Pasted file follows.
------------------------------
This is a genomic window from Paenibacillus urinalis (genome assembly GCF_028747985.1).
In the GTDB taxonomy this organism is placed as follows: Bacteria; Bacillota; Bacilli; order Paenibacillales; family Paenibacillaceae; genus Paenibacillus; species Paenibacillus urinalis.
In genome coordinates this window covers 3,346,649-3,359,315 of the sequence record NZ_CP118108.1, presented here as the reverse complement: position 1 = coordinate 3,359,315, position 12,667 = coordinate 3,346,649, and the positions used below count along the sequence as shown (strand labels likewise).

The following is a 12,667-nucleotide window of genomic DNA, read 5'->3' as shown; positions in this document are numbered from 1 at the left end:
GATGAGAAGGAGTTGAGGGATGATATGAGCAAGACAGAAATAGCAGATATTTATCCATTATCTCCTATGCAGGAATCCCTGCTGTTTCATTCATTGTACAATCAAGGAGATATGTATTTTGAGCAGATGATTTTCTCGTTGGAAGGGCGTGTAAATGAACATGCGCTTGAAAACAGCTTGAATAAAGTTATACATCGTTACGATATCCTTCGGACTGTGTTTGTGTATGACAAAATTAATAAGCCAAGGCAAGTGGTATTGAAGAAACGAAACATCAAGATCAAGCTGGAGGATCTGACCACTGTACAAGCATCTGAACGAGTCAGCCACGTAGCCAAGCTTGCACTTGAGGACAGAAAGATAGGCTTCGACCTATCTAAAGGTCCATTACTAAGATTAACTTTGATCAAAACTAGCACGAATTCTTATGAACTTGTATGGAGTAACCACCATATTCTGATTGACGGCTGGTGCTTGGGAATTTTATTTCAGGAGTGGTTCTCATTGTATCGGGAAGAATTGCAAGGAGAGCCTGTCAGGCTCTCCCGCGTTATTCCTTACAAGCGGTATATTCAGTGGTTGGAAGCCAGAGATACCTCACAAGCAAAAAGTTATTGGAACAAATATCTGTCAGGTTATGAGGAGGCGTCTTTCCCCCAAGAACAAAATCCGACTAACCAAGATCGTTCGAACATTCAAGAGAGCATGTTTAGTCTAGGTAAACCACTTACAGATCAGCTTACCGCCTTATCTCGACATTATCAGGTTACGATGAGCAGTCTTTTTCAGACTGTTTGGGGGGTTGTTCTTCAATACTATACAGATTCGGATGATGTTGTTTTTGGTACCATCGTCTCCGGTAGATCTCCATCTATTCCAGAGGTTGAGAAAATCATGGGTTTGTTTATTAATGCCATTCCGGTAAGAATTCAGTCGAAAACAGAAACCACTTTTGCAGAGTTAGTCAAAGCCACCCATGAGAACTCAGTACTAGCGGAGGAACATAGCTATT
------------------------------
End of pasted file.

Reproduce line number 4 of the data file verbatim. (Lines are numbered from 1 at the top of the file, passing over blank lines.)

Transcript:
The following is a 12,667-nucleotide window of genomic DNA, read 5'->3' as shown; positions in this document are numbered from 1 at the left end: